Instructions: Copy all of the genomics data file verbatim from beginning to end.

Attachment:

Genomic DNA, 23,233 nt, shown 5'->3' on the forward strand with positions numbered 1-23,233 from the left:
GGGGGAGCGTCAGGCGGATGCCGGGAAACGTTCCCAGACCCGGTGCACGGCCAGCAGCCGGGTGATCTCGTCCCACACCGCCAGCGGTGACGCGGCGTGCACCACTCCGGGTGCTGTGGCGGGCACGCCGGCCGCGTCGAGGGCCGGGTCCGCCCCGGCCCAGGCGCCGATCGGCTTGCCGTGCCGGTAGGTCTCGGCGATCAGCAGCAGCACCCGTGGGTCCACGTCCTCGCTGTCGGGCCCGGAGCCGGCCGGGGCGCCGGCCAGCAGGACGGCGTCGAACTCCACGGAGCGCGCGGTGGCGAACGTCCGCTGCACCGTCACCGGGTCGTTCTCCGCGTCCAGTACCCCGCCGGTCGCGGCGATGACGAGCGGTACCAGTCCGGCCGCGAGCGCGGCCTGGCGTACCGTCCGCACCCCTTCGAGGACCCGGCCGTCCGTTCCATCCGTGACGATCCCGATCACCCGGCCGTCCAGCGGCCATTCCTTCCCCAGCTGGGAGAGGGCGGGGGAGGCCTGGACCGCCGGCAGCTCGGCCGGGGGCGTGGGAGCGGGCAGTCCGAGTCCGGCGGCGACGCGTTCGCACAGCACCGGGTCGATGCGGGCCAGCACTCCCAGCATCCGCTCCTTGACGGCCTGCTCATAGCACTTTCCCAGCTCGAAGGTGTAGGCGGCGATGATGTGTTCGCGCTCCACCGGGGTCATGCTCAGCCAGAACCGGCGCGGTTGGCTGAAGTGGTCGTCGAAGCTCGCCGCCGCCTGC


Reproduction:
Genomic DNA, 23,233 nt, shown 5'->3' on the forward strand with positions numbered 1-23,233 from the left:
GGGGGAGCGTCAGGCGGATGCCGGGAAACGTTCCCAGACCCGGTGCACGGCCAGCAGCCGGGTGATCTCGTCCCACACCGCCAGCGGTGACGCGGCGTGCACCACTCCGGGTGCTGTGGCGGGCACGCCGGCCGCGTCGAGGGCCGGGTCCGCCCCGGCCCAGGCGCCGATCGGCTTGCCGTGCCGGTAGGTCTCGGCGATCAGCAGCAGCACCCGTGGGTCCACGTCCTCGCTGTCGGGCCCGGAGCCGGCCGGGGCGCCGGCCAGCAGGACGGCGTCGAACTCCACGGAGCGCGCGGTGGCGAACGTCCGCTGCACCGTCACCGGGTCGTTCTCCGCGTCCAGTACCCCGCCGGTCGCGGCGATGACGAGCGGTACCAGTCCGGCCGCGAGCGCGGCCTGGCGTACCGTCCGCACCCCTTCGAGGACCCGGCCGTCCGTTCCATCCGTGACGATCCCGATCACCCGGCCGTCCAGCGGCCATTCCTTCCCCAGCTGGGAGAGGGCGGGGGAGGCCTGGACCGCCGGCAGCTCGGCCGGGGGCGTGGGAGCGGGCAGTCCGAGTCCGGCGGCGACGCGTTCGCACAGCACCGGGTCGATGCGGGCCAGCACTCCCAGCATCCGCTCCTTGACGGCCTGCTCATAGCACTTTCCCAGCTCGAAGGTGTAGGCGGCGATGATGTGTTCGCGCTCCACCGGGGTCATGCTCAGCCAGAACCGGCGCGGTTGGCTGAAGTGGTCGTCGAAGCTCGCCGCCGCCTGC